How to publish your game

Author: yifei / Created: May 30, 2017, 12:10 p.m. / Modified: May 30, 2017, 12:12 p.m. / Edit

A few thoughts as someone who has developed games for iOS, Android, and the web: In today's world, if you want to retain implicit ownership of your product's name, a simultaneous triple-platform release is not optional, it is required. It must be performed in precisely the following way, or your launch will fail:

If you deviate from this order, then you're screwed. One example: I released a game on the web and waited one day to upload the Android version to the Google Play store. I figured that gave me a little extra time to test and check for bugs, and what's the rush anyway? Nobody could steal a game in just 24 hours, right? Wrong. My app was rejected because Google insisted my app was attempting to impersonate another developer's app. The other developer's app was simply my own website, stolen line for line, tossed into Phonegap, and released the same day as my website. I explained this to Google in the appeal form, even including a link proving I owned the site the other developer stole it from, and they rejected my appeal without checking the link - I could clearly see in my server logs that they never clicked on it. Google does not allow you to file a second appeal, so I had to give my app an awful name no one would recognize it by, and the clone received all the downloads and glory thanks to the buzz my website's name was generating for it.

Another example: I was the first to publish an iOS app with the same name as my website. After the app had been waiting for review for four days, I figured it would be approved any moment now, and that it was safe for me to launch my website. I launched, and it turns out that Apple's app review process is not FIFO, because two days later, a clone with the same name and all the code stolen from my site was already approved for iOS, yet my own app was still waiting for review. My app was then rejected a few days later because it had the same name as an app that stole my code... again. Gabriele Cirulli is an extremely unlucky man stuck in an extremely unfair landscape, and I cannot fault him for wallowing in the first of the five stages of grief. If Flappy Bird's alleged $50,000/day income can safely be assumed to be the average earned by the ads on any given #1 iTunes free app, then the entity which first claimed the name "2048" in iTunes Connect is currently a millionaire, because 2048 was at the very top of the iTunes free app charts for weeks. Gabriele seems to believe or hope that the masses will see his "repost" of his own app and be stricken by the desire to do the ethically right thing and uninstall all of the rushed clones and install the legitimate version and play it with all the fervor and excitement as if the global 2048 hype still currently existed. Unfortunately this will NEVER happen.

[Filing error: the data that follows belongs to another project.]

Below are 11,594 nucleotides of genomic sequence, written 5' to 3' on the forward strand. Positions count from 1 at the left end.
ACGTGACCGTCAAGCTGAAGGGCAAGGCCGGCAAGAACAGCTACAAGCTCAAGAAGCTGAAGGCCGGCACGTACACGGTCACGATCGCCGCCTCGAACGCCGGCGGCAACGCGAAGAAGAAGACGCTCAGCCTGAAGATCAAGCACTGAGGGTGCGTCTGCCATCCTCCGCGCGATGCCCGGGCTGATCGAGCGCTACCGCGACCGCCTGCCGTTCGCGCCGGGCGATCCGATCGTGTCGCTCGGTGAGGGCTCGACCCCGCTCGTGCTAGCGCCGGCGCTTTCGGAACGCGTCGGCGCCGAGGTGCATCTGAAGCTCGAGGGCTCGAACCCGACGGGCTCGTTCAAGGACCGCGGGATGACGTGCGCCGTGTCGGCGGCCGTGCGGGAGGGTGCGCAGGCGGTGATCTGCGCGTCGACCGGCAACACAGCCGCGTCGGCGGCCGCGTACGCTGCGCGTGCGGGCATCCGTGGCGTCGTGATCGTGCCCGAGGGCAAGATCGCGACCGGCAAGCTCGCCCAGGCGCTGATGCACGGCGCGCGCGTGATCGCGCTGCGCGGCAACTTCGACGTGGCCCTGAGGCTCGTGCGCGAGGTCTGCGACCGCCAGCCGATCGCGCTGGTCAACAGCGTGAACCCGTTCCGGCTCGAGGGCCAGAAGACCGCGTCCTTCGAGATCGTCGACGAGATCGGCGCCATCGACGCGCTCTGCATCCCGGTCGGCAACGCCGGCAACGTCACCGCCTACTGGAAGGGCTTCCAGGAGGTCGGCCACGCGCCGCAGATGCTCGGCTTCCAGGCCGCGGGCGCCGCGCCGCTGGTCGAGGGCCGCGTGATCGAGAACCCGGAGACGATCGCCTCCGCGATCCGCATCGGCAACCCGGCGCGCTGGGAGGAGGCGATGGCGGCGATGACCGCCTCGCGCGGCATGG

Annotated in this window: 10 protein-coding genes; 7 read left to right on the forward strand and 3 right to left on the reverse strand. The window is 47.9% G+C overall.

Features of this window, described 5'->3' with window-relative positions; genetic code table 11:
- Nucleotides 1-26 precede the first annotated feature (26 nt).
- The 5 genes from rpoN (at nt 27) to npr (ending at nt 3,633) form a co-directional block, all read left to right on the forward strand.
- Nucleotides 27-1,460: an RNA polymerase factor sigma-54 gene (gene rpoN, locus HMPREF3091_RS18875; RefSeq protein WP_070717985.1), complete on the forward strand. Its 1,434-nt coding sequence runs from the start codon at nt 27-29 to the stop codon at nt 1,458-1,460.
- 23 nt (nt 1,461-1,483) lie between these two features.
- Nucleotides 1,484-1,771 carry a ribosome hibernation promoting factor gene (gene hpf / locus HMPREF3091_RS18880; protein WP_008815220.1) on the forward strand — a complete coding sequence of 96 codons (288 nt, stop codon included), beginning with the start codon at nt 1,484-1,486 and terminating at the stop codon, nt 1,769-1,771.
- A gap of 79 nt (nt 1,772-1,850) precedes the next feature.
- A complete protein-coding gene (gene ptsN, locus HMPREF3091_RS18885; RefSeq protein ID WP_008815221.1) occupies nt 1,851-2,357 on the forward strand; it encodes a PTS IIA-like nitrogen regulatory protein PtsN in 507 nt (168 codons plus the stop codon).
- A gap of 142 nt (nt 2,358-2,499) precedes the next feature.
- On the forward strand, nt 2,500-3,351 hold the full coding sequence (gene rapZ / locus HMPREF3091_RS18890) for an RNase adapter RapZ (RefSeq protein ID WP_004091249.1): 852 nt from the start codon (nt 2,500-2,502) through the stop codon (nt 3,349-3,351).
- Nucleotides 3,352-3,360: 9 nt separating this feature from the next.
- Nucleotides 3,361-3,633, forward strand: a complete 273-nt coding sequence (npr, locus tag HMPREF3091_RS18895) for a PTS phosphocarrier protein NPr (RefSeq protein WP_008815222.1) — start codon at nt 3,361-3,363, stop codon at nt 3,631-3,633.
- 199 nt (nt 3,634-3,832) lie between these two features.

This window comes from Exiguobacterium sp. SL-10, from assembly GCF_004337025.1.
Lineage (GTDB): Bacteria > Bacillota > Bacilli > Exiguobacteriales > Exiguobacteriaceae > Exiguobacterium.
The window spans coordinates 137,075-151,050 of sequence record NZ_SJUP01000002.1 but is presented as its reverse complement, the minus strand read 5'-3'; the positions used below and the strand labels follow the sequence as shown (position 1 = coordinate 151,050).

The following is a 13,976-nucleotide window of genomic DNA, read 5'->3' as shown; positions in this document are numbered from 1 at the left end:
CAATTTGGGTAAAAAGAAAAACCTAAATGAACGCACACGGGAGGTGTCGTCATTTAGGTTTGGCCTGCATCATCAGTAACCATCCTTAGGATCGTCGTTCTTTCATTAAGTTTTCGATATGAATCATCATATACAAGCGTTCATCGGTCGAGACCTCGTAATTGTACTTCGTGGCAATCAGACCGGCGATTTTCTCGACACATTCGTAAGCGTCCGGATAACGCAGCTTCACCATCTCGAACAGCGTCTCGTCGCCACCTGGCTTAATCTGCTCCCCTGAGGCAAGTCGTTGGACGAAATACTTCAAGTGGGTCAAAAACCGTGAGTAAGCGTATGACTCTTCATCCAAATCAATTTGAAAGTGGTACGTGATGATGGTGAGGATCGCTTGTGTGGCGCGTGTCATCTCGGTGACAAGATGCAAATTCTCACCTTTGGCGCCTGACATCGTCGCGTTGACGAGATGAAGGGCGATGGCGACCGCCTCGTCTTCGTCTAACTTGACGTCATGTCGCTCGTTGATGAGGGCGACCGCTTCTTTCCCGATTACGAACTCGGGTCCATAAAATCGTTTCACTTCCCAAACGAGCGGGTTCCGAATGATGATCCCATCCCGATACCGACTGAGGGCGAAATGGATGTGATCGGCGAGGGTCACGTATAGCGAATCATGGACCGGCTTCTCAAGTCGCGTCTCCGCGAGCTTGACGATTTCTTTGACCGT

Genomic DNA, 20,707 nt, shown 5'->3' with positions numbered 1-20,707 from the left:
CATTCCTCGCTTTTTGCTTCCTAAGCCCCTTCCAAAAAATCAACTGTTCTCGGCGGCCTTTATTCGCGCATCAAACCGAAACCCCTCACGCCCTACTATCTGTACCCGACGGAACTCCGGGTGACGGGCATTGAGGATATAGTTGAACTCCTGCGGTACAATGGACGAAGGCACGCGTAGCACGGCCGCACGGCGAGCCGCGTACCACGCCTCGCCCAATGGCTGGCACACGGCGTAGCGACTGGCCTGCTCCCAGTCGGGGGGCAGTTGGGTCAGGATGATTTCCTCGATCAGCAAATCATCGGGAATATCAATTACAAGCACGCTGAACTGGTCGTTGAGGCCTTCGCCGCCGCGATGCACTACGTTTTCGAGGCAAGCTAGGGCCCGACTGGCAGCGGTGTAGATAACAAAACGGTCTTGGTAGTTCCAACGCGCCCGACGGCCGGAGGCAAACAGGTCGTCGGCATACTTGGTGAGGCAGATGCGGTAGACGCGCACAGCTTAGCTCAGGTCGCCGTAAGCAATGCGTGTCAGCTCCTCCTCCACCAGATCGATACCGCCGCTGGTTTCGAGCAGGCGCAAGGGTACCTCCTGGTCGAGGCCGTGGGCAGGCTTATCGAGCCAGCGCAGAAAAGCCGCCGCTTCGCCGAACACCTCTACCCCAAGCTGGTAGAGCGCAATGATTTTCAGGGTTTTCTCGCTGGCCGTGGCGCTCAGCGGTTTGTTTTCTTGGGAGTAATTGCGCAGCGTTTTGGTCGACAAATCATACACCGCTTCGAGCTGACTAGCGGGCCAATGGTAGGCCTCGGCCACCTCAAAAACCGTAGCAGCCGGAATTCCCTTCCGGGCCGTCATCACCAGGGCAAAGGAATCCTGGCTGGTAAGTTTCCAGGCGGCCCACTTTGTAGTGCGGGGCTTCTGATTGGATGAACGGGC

On a side note, Phonegap is only getting worse over time. Typical Adobe rot is setting in; the last version had a catastrophic bug causing the xml manifest to simply not be read during the build process, because a critical "for" loop was referencing the child element of a nonexistent variable. They swept this under the rug; countless hapless developers were mindlessly releasing broken apps during this period. Half of Phonegap's documentation refers to "Cordova" and executing "cordova" on the command line where it should say "Phonegap". Commands that have different names between Cordova and Phonegap are still documented as the Cordova equivalent, so one must use Google to find other people who searched for hours until they themselves came across the explanation that the same command in Phonegap requires the use of a completely different word. It is an absolute trainwreck, but aside from that, the primary issue for consumers now is that apps built with Phonegap no longer work correctly on newer versions of Android and haven't for months, which is why Gabriele's extremely simple and resource-minimal app is currently getting a bunch of 1- and 2-star reviews in the Google Play store with complaints about the speed.



作为一个曾经为iOS,android,web开发过游戏的人,下面是我的一些经验: 在现在的世界里,如果你想获得你产品名字的所有权, 那么需要近乎同时的在三个平台发布, 并且你必须这么做. 而且你得严格的按照下面这几步做, 不然你的发布就失败了.

在公之于众之前注册你游戏的域名 接下来,上传你的 iOS 应用到 iTunes Connect 然后等待多达一周的时间知道通过审核 然后上传你的 Android 应用到 Google Play, 大概只需要几小时就能通过 最后公布你的 web 版本, 然后附带着移动版本的链接发布你的游戏

如果你偏离的这个顺序, 那么你就完蛋了. 举个栗子, 我现在网上发布了一个游戏然后才在一天之后才上传到 Google Play 市场. 因为我觉得我需要更多的时间来测试和检查 bug, 而且着啥急啊? 总不能有人在24消失之内就把我的游戏偷了吧? 错了, 我的应用被 Google 拒绝了因为他们坚持认为我的应用正在模仿其他人的. 其他开发者的应用完全是把我的网站一行不差的包装了一下(用Phonegap)。我向google解释了这一切